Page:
The cure is to replace the 75 Ohm resistor with a pot. If you run
into a similar problem using a composite monitor with your TrackStar E,
here are step-by-step directions for swapping in a Video Output
adjustment ...

1. On the back of the board, find the trace going to the 75 Ohm resistor
and the choke. (The choke is close to the RCA socket. The 75 Ohm
resistor is near the choke.)  Cut the portion of the trace going to
the choke.

2. De-solder and remove the 75 Ohm resistor. (You can snip it off if
you like.)

3. On a 200-300 Ohm potentiometer-- I used a, roughly, 250 Ohm mini-pot--
connect three leads. (The length of the leads depends upon whether you
have some place on the back of the PC to mount the pot or just plan to
put some tape around the pot and let it flop around near the board. I
don't know how long the leads can be before noise pickup is a problem.
It seems like a good idea to keep length within about 8" or so.)

Use three different color wires-- say White, Green, Black. Viewing the
pot from the back, connect White to the Left tab, Green to the middle
tab, and Black to the right tab. (Mainly, the Green wire needs to be
on the middle tab.)

4. Solder the Green wire to the end of the choke which used to be
connected to the 75 Ohm resistor-- i.e. the end _not_ going to the
RCA socket.

Solder the White wire to the place the 75 Ohm resistor used to be
connected which used to connect to the choke before the trace to
the choke was cut-- i.e. this is the point which goes to the emitter
of a nearby transistor.

Solder the Black wire to the other place the 75 Ohm resistor used to be
connected. This is the Ground end.

Note: Mixing up the White and Black leads is okay. The only reason for
connecting them a certain way is so that a clockwise turn of the
pot = increased Video Output.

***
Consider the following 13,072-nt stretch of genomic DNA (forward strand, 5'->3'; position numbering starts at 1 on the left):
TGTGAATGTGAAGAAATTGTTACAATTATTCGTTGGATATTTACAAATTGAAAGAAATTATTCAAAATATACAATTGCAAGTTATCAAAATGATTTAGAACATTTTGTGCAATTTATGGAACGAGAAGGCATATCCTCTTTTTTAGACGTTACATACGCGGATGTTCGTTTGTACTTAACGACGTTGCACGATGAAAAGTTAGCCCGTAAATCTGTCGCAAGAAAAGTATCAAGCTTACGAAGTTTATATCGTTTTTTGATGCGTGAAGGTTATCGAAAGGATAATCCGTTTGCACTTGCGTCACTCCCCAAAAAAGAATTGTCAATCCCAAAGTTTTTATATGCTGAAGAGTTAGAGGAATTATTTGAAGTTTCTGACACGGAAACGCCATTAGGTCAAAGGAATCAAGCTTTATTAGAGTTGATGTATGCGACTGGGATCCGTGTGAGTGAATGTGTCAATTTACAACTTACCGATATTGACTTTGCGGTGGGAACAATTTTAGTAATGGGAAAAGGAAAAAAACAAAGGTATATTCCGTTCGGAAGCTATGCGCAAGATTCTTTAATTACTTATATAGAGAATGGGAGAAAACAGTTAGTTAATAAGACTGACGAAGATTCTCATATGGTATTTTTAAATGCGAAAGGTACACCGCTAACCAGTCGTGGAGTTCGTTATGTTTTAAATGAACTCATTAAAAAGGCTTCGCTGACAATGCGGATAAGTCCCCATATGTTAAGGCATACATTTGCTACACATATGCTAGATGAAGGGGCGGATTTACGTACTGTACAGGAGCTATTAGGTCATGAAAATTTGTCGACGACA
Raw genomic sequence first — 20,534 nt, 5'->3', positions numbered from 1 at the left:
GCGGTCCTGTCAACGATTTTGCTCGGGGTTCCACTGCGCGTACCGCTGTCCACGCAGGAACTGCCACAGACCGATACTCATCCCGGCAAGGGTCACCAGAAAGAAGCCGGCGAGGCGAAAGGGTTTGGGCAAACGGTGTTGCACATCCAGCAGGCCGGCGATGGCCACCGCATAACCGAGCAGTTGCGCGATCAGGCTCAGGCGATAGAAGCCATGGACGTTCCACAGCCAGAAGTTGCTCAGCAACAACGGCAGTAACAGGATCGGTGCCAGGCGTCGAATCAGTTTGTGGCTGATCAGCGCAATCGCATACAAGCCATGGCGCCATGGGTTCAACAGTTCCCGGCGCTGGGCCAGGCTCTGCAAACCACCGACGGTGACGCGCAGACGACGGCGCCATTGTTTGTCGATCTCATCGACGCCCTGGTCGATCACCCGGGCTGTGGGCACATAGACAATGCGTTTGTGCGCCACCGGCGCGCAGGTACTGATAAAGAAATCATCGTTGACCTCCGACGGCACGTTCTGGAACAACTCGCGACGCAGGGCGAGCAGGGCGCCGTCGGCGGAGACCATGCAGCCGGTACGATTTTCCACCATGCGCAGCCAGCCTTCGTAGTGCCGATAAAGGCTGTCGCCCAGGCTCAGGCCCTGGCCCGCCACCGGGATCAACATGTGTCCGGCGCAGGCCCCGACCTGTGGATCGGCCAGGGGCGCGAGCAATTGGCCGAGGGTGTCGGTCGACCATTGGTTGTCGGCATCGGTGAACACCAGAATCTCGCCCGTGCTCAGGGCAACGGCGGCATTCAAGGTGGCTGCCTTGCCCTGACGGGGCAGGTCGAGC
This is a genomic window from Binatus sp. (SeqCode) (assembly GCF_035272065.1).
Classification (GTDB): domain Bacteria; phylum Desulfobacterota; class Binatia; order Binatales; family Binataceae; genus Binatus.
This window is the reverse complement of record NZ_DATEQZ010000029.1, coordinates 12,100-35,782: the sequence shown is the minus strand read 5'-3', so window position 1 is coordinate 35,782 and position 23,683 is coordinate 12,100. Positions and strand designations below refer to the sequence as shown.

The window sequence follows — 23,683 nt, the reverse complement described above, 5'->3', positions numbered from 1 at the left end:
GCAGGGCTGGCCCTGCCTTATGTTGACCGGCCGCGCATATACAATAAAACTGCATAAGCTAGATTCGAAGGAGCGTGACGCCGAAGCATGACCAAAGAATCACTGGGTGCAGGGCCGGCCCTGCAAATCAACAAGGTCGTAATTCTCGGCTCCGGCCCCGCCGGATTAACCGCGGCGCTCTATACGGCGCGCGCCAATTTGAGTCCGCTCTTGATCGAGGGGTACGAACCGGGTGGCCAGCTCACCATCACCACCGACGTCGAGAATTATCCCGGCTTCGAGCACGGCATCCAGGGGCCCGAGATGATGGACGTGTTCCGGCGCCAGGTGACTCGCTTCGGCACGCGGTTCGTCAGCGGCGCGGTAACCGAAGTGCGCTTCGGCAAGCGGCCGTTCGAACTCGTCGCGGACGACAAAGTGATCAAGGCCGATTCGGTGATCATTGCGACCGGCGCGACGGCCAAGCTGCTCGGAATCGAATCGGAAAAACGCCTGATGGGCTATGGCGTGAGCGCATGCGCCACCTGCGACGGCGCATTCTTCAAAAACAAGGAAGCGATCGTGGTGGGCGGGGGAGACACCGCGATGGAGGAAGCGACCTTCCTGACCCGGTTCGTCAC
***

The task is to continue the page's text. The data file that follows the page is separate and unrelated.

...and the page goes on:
The circuit you end up with looks like this ...

 Pot                         /
  _______ White_____________/ emitter of transistor
 Z <----- Green -----------UUUUUUUUU-------- to RCA socket center pin
 Z                          Choke             Composite Video Output
 Z_______ Black____

5. Insert the board. Find some place safe to mount the pot or let it sit
so no leads or metal parts touch any circuit. Connect the monitor and
power up the computer. Start TrackStar and adjust the pot and monitor
for a good display.

Note: This gives a good B/W display. So far, I have not gotten any color
output from our Trackstar E.


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Ref. Pentium-class workstation internal cache and
ThunderClock emulation

     Some more news on the TrackStar E front.  If you have a Pentium
class workstation or faster, disable the internal cache.  I now get video
and the Apple drive "clatters" on Apple reboot.

     The ThunderClock emulation is fully ThunderClock Plus compatible.
I ran my utility disk and, guess what, IT CONFIGURED MY PC'S TIME AND
DATE!  ALT-ESC toggles between DOS and //e emulation.  In DOS mode, I set
the time and date correctly and switced back.  The ThunderClock Plus
software immediately recognized the changes and sync'd to it.

Michael Kelsey
20 February 1999

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Ref. Using a composite color monitor and and using a PC CGA monitor

     It seems to be quite common that several TrackStar E's output a bit
different composite signal than a typical composite monitor expects.  I
just tested with a composite monitor this last Friday (an Amiga model) and
nothing appeared.  Everything remains consistent on the CGA front, though.
It would appear the ideal setup is to retain a CGA monitor for the
TrackStar E, at least until we have an opportunity to test the true
TrackStar E software.

Michael Kelsey
7 March 1999

     This fits with the info listed in a Trackstar E press release. The 'E
is supposed to support IBM MDA, Hercules, and CGA-compatible monitors as
well as EGA and TTL VGA when used with a multisync monitor.